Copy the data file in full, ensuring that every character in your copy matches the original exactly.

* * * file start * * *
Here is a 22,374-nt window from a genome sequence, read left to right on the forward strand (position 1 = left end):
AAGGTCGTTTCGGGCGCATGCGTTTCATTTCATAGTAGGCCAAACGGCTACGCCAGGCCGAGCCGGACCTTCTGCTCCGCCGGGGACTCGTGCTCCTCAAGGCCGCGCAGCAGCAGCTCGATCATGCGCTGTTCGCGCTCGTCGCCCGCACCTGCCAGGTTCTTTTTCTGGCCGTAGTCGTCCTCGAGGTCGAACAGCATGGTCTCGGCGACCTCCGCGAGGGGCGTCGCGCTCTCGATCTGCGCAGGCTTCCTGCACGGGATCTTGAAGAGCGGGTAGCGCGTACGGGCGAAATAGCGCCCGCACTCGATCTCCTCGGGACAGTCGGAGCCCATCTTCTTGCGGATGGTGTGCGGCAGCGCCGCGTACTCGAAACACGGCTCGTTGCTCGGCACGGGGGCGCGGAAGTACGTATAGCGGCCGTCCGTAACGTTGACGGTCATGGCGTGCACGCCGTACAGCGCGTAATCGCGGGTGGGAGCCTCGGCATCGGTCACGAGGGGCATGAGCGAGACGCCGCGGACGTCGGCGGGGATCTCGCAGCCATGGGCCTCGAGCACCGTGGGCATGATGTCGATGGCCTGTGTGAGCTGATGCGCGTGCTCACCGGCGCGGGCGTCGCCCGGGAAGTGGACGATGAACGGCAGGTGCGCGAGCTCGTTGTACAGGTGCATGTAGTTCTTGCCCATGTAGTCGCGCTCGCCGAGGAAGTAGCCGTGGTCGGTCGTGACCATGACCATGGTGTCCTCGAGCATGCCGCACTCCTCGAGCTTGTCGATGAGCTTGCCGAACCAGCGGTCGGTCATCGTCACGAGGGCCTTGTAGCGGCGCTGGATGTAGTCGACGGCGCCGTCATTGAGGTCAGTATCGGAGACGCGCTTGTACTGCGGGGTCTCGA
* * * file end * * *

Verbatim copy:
Here is a 22,374-nt window from a genome sequence, read left to right on the forward strand (position 1 = left end):
AAGGTCGTTTCGGGCGCATGCGTTTCATTTCATAGTAGGCCAAACGGCTACGCCAGGCCGAGCCGGACCTTCTGCTCCGCCGGGGACTCGTGCTCCTCAAGGCCGCGCAGCAGCAGCTCGATCATGCGCTGTTCGCGCTCGTCGCCCGCACCTGCCAGGTTCTTTTTCTGGCCGTAGTCGTCCTCGAGGTCGAACAGCATGGTCTCGGCGACCTCCGCGAGGGGCGTCGCGCTCTCGATCTGCGCAGGCTTCCTGCACGGGATCTTGAAGAGCGGGTAGCGCGTACGGGCGAAATAGCGCCCGCACTCGATCTCCTCGGGACAGTCGGAGCCCATCTTCTTGCGGATGGTGTGCGGCAGCGCCGCGTACTCGAAACACGGCTCGTTGCTCGGCACGGGGGCGCGGAAGTACGTATAGCGGCCGTCCGTAACGTTGACGGTCATGGCGTGCACGCCGTACAGCGCGTAATCGCGGGTGGGAGCCTCGGCATCGGTCACGAGGGGCATGAGCGAGACGCCGCGGACGTCGGCGGGGATCTCGCAGCCATGGGCCTCGAGCACCGTGGGCATGATGTCGATGGCCTGTGTGAGCTGATGCGCGTGCTCACCGGCGCGGGCGTCGCCCGGGAAGTGGACGATGAACGGCAGGTGCGCGAGCTCGTTGTACAGGTGCATGTAGTTCTTGCCCATGTAGTCGCGCTCGCCGAGGAAGTAGCCGTGGTCGGTCGTGACCATGACCATGGTGTCCTCGAGCATGCCGCACTCCTCGAGCTTGTCGATGAGCTTGCCGAACCAGCGGTCGGTCATCGTCACGAGGGCCTTGTAGCGGCGCTGGATGTAGTCGACGGCGCCGTCATTGAGGTCAGTATCGGAGACGCGCTTGTACTGCGGGGTCTCGA